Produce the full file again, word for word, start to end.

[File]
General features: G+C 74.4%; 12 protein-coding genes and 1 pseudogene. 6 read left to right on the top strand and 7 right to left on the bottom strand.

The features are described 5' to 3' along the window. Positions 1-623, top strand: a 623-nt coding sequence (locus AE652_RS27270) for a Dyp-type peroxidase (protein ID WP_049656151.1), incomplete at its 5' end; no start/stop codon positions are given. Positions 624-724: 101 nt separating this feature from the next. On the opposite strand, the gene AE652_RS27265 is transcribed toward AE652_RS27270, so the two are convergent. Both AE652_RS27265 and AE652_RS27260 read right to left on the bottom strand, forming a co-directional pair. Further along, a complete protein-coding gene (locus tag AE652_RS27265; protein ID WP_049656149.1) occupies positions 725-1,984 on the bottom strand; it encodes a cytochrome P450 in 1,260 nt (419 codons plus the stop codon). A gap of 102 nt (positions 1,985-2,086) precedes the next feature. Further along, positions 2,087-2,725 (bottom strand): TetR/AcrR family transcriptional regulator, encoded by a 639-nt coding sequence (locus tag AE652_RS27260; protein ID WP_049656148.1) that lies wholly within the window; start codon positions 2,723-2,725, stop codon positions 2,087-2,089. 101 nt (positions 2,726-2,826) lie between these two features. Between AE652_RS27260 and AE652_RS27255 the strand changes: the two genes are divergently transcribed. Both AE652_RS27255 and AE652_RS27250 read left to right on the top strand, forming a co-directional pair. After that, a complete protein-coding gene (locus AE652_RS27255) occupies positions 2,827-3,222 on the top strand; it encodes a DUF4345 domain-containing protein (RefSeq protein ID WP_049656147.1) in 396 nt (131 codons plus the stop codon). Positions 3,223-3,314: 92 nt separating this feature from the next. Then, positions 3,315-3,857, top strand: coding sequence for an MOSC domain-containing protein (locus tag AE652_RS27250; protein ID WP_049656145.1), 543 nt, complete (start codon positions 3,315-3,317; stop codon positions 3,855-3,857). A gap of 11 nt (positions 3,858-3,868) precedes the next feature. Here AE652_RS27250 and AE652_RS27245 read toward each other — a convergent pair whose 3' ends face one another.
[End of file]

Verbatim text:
General features: G+C 74.4%; 12 protein-coding genes and 1 pseudogene. 6 read left to right on the top strand and 7 right to left on the bottom strand.

The features are described 5' to 3' along the window. Positions 1-623, top strand: a 623-nt coding sequence (locus AE652_RS27270) for a Dyp-type peroxidase (protein ID WP_049656151.1), incomplete at its 5' end; no start/stop codon positions are given. Positions 624-724: 101 nt separating this feature from the next. On the opposite strand, the gene AE652_RS27265 is transcribed toward AE652_RS27270, so the two are convergent. Both AE652_RS27265 and AE652_RS27260 read right to left on the bottom strand, forming a co-directional pair. Further along, a complete protein-coding gene (locus tag AE652_RS27265; protein ID WP_049656149.1) occupies positions 725-1,984 on the bottom strand; it encodes a cytochrome P450 in 1,260 nt (419 codons plus the stop codon). A gap of 102 nt (positions 1,985-2,086) precedes the next feature. Further along, positions 2,087-2,725 (bottom strand): TetR/AcrR family transcriptional regulator, encoded by a 639-nt coding sequence (locus tag AE652_RS27260; protein ID WP_049656148.1) that lies wholly within the window; start codon positions 2,723-2,725, stop codon positions 2,087-2,089. 101 nt (positions 2,726-2,826) lie between these two features. Between AE652_RS27260 and AE652_RS27255 the strand changes: the two genes are divergently transcribed. Both AE652_RS27255 and AE652_RS27250 read left to right on the top strand, forming a co-directional pair. After that, a complete protein-coding gene (locus AE652_RS27255) occupies positions 2,827-3,222 on the top strand; it encodes a DUF4345 domain-containing protein (RefSeq protein ID WP_049656147.1) in 396 nt (131 codons plus the stop codon). Positions 3,223-3,314: 92 nt separating this feature from the next. Then, positions 3,315-3,857, top strand: coding sequence for an MOSC domain-containing protein (locus tag AE652_RS27250; protein ID WP_049656145.1), 543 nt, complete (start codon positions 3,315-3,317; stop codon positions 3,855-3,857). A gap of 11 nt (positions 3,858-3,868) precedes the next feature. Here AE652_RS27250 and AE652_RS27245 read toward each other — a convergent pair whose 3' ends face one another.